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Headrick Coat of Arms / Headrick Family Crest

Headrick Coat of Arms / Headrick Family Crest

This surname of HEADRICK was perhaps originally a local name from some obscure place in Scotland. The name at one time was also spelt HEDERICK, HEADRIG, HETHERIG, HIDDERIG and HEATHERWICK, literally meaning the dweller at the ridge of land at the end of a field. Several of the name HEDRIG or HEDRICK are recorded in Dunblane, and the Rev. James HEADRICK (1758-1841) was divine, agriculturist and mineralogist there. The first people in Scotland to acquire fixed surnames were the nobles and great landowners, who called themselves, or were called by others, after the lands they possessed. Surnames originating in this way are known as territorial. Formerly lords of baronies and regalities and farmers were inclined to magnify their importance and to sign letters and documents with the names of their baronies and farms instead of their Christian names and surnames. The abuse of this style of speech and writing was carried so far that an Act was passed in the Scots parliament in 1672 forbidding the practice and declaring that it was allowed only to noblemen and bishops to subscribe by their titles. Another record includes a certain Thomas Black HEDERICK, who died in 1941 in Dunblane, Scotland. Over the centuries, most people in Europe have accepted their surname as a fact of life, as irrevocable as an act of God. However much the individual may have liked or disliked the surname, they were stuck with it, and people rarely changed them by personal choice. A more common form of variation was in fact involuntary, when an official change was made, in other words, a clerical error. Among the humbler classes of European society, and especially among illiterate people, individuals were willing to accept the mistakes of officials, clerks and priests as officially bestowing a new version of their surname, just as they had meekly accepted the surname they had been born with. In North America, the linguistic problems confronting immigration officials at Ellis Island in the 19th century were legendary as a prolific source of Anglicization.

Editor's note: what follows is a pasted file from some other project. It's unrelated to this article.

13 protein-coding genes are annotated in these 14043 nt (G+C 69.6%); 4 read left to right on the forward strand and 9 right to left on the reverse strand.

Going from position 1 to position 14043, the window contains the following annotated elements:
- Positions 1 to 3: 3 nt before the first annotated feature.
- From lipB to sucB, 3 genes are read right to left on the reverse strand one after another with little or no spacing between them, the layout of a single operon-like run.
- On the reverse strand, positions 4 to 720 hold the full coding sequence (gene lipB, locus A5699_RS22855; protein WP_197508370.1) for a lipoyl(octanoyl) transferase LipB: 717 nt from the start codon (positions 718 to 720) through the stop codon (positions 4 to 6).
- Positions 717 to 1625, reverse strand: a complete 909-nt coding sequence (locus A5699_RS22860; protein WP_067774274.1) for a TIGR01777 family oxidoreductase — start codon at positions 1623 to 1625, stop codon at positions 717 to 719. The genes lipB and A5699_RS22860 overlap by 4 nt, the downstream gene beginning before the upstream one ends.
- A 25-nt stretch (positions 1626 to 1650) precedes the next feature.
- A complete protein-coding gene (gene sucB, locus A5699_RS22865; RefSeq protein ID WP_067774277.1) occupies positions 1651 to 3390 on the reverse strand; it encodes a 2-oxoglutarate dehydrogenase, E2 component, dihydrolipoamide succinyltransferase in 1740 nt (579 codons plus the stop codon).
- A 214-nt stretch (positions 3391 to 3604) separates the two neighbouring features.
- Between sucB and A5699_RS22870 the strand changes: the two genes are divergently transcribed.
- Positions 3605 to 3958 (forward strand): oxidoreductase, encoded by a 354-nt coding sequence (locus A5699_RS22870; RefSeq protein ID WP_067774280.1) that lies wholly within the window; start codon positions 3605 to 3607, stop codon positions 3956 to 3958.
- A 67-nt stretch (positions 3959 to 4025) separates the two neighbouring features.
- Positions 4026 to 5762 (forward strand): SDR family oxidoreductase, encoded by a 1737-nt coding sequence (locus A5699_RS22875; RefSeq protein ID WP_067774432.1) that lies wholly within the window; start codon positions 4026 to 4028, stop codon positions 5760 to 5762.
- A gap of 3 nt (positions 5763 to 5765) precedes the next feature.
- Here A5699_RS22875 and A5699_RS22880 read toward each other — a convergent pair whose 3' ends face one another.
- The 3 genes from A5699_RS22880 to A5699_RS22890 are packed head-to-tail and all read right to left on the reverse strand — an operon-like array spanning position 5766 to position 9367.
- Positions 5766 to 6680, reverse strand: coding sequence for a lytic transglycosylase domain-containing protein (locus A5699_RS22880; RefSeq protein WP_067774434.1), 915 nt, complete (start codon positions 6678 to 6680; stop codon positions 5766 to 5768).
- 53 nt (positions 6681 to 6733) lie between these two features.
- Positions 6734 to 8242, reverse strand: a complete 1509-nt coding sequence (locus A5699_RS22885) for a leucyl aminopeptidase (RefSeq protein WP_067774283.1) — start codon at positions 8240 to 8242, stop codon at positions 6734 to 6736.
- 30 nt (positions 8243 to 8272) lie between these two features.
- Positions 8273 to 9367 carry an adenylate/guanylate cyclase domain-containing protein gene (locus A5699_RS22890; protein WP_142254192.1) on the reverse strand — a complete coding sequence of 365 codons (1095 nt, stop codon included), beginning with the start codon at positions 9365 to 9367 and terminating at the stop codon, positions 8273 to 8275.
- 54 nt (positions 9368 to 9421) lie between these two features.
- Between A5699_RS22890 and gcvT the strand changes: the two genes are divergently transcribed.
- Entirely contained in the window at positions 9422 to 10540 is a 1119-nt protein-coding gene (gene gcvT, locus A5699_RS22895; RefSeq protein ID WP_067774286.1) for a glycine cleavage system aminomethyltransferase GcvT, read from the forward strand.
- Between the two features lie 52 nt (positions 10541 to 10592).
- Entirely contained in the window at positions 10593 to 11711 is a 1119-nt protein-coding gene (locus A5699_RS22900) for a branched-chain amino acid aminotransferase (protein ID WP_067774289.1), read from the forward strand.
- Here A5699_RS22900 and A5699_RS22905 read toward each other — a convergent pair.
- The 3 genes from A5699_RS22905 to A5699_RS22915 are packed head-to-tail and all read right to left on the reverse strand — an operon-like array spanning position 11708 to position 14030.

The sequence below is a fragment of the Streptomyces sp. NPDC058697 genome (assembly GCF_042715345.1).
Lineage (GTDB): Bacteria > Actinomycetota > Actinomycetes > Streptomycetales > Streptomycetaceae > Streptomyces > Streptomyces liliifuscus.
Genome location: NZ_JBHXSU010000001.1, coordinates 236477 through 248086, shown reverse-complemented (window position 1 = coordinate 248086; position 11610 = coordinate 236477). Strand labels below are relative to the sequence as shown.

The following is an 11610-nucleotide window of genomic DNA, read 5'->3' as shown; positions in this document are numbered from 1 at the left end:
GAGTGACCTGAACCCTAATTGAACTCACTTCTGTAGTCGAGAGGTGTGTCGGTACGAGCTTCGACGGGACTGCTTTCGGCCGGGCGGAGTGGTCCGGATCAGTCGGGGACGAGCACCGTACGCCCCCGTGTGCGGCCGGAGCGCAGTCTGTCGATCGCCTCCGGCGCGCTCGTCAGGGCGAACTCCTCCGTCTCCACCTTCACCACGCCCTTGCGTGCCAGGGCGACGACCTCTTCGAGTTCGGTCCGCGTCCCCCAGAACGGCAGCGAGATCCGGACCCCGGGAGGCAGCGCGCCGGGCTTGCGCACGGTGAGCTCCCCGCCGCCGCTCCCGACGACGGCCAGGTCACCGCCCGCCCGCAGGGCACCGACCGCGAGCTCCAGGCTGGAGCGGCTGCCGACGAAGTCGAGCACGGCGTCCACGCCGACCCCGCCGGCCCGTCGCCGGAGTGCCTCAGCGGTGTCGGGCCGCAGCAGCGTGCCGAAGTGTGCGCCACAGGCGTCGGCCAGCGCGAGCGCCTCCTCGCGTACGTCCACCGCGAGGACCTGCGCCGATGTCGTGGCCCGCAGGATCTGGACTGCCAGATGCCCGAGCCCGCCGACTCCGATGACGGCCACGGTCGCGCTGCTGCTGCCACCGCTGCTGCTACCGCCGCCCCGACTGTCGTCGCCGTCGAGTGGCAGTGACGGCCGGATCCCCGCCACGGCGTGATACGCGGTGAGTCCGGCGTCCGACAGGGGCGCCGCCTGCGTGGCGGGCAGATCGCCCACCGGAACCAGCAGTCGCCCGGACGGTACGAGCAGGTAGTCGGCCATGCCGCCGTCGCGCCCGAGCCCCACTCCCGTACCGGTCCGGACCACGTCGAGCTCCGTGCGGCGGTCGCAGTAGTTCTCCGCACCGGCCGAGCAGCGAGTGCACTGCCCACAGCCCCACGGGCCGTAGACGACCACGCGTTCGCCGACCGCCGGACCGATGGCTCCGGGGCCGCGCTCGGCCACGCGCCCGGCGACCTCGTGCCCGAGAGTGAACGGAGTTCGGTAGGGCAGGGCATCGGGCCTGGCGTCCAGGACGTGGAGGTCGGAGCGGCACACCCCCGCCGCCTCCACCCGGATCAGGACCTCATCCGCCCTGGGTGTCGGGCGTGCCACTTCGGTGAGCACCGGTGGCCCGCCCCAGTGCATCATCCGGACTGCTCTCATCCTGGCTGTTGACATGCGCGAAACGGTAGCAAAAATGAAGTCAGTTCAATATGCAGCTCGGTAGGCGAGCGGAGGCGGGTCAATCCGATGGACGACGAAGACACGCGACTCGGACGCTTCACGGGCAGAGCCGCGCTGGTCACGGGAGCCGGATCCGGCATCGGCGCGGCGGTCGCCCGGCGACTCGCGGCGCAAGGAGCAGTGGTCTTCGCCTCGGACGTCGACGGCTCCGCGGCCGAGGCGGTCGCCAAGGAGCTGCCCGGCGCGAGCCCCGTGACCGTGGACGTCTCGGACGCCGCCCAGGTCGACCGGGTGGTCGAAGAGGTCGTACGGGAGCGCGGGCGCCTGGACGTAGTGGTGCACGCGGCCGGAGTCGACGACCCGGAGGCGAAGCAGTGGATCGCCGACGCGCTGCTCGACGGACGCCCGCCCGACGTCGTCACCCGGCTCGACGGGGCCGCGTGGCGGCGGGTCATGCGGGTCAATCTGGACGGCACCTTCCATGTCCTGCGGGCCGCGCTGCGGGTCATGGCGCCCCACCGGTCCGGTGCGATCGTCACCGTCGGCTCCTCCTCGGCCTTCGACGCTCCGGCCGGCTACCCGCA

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last updated on: October 16, 2014

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